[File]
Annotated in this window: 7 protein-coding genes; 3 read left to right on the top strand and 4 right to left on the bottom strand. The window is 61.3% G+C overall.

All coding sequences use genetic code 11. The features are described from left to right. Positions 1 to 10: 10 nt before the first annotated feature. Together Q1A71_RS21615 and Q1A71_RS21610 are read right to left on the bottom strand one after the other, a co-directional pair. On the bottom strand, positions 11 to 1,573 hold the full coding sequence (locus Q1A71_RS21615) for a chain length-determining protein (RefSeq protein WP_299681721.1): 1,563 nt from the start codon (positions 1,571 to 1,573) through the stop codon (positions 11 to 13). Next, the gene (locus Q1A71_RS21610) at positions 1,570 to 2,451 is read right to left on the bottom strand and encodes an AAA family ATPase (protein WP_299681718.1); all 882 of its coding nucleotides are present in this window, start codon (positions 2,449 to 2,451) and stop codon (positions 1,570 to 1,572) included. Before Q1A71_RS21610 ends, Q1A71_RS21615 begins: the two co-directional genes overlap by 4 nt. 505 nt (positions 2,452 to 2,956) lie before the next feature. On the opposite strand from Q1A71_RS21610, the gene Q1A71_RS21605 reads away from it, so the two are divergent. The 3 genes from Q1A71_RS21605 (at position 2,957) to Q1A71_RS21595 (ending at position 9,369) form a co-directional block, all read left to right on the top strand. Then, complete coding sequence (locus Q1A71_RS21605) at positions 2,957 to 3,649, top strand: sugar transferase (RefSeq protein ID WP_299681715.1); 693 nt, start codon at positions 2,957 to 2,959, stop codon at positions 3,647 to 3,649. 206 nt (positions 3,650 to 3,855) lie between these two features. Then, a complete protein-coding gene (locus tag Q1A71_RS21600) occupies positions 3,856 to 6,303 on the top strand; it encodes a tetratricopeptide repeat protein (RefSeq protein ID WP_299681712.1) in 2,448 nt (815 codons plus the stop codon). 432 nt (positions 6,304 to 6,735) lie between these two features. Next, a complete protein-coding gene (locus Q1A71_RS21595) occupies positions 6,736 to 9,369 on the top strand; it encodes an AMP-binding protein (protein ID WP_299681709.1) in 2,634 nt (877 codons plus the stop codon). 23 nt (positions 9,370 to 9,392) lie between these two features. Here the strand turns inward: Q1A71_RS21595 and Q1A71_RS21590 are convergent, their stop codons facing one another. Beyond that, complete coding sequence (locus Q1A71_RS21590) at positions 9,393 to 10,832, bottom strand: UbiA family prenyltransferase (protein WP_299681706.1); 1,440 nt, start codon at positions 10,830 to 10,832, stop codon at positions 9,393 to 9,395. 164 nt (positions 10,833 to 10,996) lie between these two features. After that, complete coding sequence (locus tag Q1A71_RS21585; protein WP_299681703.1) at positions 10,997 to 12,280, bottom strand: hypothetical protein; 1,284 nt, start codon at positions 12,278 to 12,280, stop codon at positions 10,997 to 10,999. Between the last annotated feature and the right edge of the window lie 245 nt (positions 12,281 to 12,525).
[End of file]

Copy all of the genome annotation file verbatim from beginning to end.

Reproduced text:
Annotated in this window: 7 protein-coding genes; 3 read left to right on the top strand and 4 right to left on the bottom strand. The window is 61.3% G+C overall.

All coding sequences use genetic code 11. The features are described from left to right. Positions 1 to 10: 10 nt before the first annotated feature. Together Q1A71_RS21615 and Q1A71_RS21610 are read right to left on the bottom strand one after the other, a co-directional pair. On the bottom strand, positions 11 to 1,573 hold the full coding sequence (locus Q1A71_RS21615) for a chain length-determining protein (RefSeq protein WP_299681721.1): 1,563 nt from the start codon (positions 1,571 to 1,573) through the stop codon (positions 11 to 13). Next, the gene (locus Q1A71_RS21610) at positions 1,570 to 2,451 is read right to left on the bottom strand and encodes an AAA family ATPase (protein WP_299681718.1); all 882 of its coding nucleotides are present in this window, start codon (positions 2,449 to 2,451) and stop codon (positions 1,570 to 1,572) included. Before Q1A71_RS21610 ends, Q1A71_RS21615 begins: the two co-directional genes overlap by 4 nt. 505 nt (positions 2,452 to 2,956) lie before the next feature. On the opposite strand from Q1A71_RS21610, the gene Q1A71_RS21605 reads away from it, so the two are divergent. The 3 genes from Q1A71_RS21605 (at position 2,957) to Q1A71_RS21595 (ending at position 9,369) form a co-directional block, all read left to right on the top strand. Then, complete coding sequence (locus Q1A71_RS21605) at positions 2,957 to 3,649, top strand: sugar transferase (RefSeq protein ID WP_299681715.1); 693 nt, start codon at positions 2,957 to 2,959, stop codon at positions 3,647 to 3,649. 206 nt (positions 3,650 to 3,855) lie between these two features. Then, a complete protein-coding gene (locus tag Q1A71_RS21600) occupies positions 3,856 to 6,303 on the top strand; it encodes a tetratricopeptide repeat protein (RefSeq protein ID WP_299681712.1) in 2,448 nt (815 codons plus the stop codon). 432 nt (positions 6,304 to 6,735) lie between these two features. Next, a complete protein-coding gene (locus Q1A71_RS21595) occupies positions 6,736 to 9,369 on the top strand; it encodes an AMP-binding protein (protein ID WP_299681709.1) in 2,634 nt (877 codons plus the stop codon). 23 nt (positions 9,370 to 9,392) lie between these two features. Here the strand turns inward: Q1A71_RS21595 and Q1A71_RS21590 are convergent, their stop codons facing one another. Beyond that, complete coding sequence (locus Q1A71_RS21590) at positions 9,393 to 10,832, bottom strand: UbiA family prenyltransferase (protein WP_299681706.1); 1,440 nt, start codon at positions 10,830 to 10,832, stop codon at positions 9,393 to 9,395. 164 nt (positions 10,833 to 10,996) lie between these two features. After that, complete coding sequence (locus tag Q1A71_RS21585; protein WP_299681703.1) at positions 10,997 to 12,280, bottom strand: hypothetical protein; 1,284 nt, start codon at positions 12,278 to 12,280, stop codon at positions 10,997 to 10,999. Between the last annotated feature and the right edge of the window lie 245 nt (positions 12,281 to 12,525).